News 2019



Results 1 - 5 of 5.

Music - Astronomy / Space Science - 05.04.2019
Music for space
Music for space
5 April 2019 Music has long been known to affect people's mood. A certain tune can lift you up or bring you to tears, make you focus, relax or even run faster. Now a study is investigating how the power of music may improve human performance in one of the most stressful and alien environments we know - space.

Environment - Music - 05.04.2019
Music consumption has unintended economic and environmental costs
Music consumption has unintended economic and environmental costs, according to new research published today (Monday 8 April 2019) in the run-up to worldwide Record Store Day. The price consumers have been willing to pay for listening to recorded music has never been lower, while the environmental impact of listening to music has never been higher, researchers have found.

Physics - Music - 14.03.2019
Exotic "second sound" phenomenon observed in pencil lead
At relatively balmy temperatures, heat behaves like sound when moving through graphite, study reports. The next time you set a kettle to boil, consider this scenario: After turning the burner off, instead of staying hot and slowly warming the surrounding kitchen and stove, the kettle quickly cools to room temperature and its heat hurtles away in the form of a boiling-hot wave.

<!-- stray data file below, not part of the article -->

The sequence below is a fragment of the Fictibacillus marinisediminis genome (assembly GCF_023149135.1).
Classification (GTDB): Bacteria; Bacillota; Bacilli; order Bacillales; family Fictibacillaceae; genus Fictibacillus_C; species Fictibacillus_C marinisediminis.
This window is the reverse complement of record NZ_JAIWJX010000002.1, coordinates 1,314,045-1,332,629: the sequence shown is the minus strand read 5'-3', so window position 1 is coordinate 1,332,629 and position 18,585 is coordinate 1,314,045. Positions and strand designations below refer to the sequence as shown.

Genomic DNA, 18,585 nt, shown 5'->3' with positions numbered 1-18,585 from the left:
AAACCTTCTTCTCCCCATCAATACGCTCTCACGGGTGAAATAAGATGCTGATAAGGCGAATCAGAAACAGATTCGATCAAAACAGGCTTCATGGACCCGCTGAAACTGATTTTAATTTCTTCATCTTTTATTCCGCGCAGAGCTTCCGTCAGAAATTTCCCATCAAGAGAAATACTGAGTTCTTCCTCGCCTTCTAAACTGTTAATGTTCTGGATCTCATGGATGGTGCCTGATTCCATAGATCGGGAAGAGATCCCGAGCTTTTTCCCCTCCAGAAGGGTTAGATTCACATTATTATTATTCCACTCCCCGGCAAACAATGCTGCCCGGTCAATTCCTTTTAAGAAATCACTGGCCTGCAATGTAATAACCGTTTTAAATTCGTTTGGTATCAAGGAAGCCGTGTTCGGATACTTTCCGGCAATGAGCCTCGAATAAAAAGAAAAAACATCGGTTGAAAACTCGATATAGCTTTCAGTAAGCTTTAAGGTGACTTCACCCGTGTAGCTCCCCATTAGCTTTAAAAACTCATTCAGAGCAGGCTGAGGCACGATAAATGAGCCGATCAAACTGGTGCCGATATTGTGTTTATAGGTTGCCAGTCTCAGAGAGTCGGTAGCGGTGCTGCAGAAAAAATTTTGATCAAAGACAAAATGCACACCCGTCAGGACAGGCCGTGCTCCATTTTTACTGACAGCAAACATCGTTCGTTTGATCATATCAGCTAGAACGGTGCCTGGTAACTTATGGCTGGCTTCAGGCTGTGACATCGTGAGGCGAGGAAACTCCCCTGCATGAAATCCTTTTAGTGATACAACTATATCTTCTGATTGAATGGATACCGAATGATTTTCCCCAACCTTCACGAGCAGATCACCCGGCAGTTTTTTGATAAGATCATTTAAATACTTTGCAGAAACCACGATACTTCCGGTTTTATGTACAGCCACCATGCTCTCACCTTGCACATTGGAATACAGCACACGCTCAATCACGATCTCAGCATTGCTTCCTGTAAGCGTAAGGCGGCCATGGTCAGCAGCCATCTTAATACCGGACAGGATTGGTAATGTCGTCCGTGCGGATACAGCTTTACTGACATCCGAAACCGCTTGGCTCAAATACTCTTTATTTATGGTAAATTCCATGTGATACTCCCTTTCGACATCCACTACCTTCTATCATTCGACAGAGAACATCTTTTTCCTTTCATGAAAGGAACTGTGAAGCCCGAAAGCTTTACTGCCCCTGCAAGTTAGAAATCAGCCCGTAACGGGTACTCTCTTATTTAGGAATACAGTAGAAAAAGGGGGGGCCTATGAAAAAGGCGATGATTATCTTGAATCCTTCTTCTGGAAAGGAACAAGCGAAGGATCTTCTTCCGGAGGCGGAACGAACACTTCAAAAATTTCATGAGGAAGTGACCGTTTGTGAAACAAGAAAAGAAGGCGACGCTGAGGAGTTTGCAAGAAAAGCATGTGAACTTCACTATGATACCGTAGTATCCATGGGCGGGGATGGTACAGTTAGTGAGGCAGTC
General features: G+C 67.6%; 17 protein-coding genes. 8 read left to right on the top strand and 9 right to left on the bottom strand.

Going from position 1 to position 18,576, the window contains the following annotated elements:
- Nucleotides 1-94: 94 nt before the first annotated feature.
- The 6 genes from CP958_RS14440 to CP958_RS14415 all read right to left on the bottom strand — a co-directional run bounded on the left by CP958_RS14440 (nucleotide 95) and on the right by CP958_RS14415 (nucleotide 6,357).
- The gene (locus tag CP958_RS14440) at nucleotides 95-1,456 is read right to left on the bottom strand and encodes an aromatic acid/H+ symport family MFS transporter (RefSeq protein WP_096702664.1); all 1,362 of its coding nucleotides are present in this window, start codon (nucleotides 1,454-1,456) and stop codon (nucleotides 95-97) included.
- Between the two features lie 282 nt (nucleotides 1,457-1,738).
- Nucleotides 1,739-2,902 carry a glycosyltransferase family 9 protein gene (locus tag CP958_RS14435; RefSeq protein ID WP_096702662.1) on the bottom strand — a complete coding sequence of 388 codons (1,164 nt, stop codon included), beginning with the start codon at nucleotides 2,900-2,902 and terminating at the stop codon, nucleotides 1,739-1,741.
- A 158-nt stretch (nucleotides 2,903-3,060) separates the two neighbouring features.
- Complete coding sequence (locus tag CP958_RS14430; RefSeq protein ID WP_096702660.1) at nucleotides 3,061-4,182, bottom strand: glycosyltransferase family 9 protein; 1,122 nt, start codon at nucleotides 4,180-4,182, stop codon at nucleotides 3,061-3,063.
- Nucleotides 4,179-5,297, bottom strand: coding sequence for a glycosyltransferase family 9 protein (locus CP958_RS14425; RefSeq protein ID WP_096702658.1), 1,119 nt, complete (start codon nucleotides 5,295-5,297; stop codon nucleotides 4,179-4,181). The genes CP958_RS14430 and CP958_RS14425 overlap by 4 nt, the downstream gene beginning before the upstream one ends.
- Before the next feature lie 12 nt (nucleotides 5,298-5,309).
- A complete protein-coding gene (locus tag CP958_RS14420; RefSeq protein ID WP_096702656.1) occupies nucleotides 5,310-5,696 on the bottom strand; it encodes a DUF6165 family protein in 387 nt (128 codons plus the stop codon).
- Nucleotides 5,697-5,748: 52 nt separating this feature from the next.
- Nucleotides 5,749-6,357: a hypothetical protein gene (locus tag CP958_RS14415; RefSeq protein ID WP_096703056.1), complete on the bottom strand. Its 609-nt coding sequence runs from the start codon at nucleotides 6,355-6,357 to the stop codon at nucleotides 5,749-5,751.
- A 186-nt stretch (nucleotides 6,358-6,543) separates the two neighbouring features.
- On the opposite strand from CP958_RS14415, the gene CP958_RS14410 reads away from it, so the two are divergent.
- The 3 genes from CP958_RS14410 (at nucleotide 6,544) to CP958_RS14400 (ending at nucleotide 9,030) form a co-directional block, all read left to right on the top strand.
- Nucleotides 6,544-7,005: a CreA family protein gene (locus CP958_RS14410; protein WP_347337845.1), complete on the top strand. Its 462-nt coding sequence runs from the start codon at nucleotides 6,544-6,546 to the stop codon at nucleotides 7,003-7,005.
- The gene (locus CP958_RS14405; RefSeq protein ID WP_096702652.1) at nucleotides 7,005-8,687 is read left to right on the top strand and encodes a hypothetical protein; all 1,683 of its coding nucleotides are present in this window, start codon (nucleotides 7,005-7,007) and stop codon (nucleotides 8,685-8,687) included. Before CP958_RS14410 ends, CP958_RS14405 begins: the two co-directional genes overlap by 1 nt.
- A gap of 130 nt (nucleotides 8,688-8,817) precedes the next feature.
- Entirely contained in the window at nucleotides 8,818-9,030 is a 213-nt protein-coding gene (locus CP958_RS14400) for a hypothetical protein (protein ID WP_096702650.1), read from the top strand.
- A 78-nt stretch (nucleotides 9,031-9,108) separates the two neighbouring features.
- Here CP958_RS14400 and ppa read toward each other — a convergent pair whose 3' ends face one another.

Music - Physics - 27.02.2019
Snapshot technique helps scientists 'hear' the quantum world
Snapshot technique helps scientists ’hear’ the quantum world
When scientists examine very small and swift objects they see the laws of physics working wildly differently than in the everyday “normal-sized” world. Observing these counterintuitive happenings in larger objects has always been difficult, but University of Queensland physicists - part of an Austrian/UK research team - have created a new technique to make the observation of quantum movement much easier.

Music - 23.01.2019
Famous freak wave recreated in lab mirrors Hokusai’s ’Great Wave’
A team of researchers based at the Universities of Oxford and Edinburgh have recreated for the first time the famous Draupner freak wave measured in the North Sea in 1995. The Draupner wave was one of the first confirmed observations of a freak wave in the ocean; it was observed on the 1st of January 1995 in the North Sea by measurements made on the Draupner Oil Platform.